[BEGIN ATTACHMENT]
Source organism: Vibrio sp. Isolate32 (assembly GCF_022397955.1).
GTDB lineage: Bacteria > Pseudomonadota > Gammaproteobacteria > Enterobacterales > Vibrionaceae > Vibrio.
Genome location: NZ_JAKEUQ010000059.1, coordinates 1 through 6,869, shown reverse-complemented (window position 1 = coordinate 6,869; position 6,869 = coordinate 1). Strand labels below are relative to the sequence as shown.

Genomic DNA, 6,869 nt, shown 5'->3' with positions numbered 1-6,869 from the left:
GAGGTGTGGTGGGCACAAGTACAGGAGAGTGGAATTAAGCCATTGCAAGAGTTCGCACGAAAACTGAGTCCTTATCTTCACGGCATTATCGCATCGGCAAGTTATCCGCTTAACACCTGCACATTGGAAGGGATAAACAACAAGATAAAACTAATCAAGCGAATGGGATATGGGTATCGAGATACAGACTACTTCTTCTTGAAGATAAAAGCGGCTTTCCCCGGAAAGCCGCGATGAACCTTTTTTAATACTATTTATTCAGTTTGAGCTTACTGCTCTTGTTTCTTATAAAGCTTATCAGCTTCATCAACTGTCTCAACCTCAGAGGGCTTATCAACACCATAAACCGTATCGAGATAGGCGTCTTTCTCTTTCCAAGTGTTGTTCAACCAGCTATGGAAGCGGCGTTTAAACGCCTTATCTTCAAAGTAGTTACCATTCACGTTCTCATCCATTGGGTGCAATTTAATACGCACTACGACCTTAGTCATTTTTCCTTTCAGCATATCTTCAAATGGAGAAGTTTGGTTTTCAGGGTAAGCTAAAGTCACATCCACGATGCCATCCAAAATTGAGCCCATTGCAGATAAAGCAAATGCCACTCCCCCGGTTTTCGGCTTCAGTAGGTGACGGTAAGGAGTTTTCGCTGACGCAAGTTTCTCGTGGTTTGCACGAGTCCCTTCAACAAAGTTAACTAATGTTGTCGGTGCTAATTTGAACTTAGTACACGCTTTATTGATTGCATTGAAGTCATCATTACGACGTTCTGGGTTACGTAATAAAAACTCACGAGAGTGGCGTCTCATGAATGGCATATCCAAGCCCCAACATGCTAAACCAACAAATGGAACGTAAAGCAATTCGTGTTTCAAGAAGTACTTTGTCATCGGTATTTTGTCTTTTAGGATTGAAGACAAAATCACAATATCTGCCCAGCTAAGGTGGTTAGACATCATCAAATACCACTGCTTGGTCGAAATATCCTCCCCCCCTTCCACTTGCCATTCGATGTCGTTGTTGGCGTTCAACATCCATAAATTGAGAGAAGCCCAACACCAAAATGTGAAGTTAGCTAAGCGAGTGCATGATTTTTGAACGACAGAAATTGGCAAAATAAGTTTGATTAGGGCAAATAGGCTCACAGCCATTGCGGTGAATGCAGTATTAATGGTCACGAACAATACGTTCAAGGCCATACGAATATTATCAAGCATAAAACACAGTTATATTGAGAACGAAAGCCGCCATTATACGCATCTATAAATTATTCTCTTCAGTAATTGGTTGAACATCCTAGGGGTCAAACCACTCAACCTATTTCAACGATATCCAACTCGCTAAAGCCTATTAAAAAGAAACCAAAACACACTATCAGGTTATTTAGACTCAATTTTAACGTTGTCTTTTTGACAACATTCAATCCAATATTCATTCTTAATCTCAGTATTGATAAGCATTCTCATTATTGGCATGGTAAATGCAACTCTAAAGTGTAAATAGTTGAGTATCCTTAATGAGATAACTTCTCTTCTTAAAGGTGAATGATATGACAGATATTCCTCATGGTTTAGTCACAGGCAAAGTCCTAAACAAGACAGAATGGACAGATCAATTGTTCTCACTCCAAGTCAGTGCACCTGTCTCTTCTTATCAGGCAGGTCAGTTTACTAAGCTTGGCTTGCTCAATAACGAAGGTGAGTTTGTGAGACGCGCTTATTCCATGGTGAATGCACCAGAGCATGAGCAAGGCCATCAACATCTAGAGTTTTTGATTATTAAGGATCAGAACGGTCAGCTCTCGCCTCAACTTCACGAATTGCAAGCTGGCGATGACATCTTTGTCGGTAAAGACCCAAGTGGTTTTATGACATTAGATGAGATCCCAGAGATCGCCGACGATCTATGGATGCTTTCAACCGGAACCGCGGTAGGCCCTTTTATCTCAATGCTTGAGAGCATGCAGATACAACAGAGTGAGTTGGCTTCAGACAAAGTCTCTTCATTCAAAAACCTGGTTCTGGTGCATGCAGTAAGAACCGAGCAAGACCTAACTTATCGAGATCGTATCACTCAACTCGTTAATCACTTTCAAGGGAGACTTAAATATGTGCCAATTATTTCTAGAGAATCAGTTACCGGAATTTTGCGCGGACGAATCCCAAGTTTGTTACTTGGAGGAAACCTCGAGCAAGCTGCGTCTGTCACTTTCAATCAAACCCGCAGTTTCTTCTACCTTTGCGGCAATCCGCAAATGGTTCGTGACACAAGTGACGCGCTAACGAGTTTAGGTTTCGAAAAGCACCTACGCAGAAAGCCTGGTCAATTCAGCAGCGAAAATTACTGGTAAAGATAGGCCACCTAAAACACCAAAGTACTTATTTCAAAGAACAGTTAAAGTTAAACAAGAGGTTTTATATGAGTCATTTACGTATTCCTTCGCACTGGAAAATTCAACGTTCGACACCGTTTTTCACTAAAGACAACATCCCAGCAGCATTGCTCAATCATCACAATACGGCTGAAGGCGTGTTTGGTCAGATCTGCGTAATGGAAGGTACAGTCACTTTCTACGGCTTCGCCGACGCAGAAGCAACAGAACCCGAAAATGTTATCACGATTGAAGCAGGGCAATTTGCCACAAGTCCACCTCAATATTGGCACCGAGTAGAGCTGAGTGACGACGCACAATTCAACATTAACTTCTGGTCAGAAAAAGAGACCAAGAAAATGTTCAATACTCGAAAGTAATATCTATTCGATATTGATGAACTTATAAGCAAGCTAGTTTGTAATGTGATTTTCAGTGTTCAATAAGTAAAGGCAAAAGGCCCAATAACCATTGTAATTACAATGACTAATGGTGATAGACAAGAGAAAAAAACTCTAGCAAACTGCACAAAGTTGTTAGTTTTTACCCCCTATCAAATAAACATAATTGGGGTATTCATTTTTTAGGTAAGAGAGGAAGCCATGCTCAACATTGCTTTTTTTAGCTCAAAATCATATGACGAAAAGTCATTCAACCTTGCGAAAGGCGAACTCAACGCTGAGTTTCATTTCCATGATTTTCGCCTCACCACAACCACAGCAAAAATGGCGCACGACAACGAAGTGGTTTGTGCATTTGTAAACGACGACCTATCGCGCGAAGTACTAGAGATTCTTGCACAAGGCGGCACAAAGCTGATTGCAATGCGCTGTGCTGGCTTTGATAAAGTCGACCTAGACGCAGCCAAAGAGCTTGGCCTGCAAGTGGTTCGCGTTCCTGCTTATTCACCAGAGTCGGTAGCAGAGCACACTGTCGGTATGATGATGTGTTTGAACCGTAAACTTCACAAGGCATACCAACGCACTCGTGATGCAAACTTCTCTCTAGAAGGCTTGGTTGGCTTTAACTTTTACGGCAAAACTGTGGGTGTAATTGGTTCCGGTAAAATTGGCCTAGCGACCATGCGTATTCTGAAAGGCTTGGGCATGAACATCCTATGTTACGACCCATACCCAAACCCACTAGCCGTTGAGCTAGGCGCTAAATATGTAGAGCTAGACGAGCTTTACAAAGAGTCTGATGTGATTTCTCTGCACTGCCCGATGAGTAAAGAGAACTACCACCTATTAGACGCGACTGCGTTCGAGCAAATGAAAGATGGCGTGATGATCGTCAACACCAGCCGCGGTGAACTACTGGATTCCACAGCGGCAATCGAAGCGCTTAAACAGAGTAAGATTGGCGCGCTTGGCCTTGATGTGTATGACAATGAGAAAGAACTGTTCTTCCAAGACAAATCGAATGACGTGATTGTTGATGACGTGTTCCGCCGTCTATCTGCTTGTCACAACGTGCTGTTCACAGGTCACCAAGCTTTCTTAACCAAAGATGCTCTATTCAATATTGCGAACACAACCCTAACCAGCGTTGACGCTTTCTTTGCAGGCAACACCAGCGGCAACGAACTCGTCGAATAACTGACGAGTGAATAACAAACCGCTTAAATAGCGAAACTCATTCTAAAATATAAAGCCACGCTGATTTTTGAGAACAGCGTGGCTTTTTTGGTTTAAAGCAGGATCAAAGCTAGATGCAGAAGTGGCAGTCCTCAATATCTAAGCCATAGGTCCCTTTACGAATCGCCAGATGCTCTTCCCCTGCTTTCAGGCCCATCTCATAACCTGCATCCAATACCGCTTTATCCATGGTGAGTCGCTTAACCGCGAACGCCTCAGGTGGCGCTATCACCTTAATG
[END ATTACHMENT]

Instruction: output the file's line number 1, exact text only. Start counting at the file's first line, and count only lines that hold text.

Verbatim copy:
Source organism: Vibrio sp. Isolate32 (assembly GCF_022397955.1).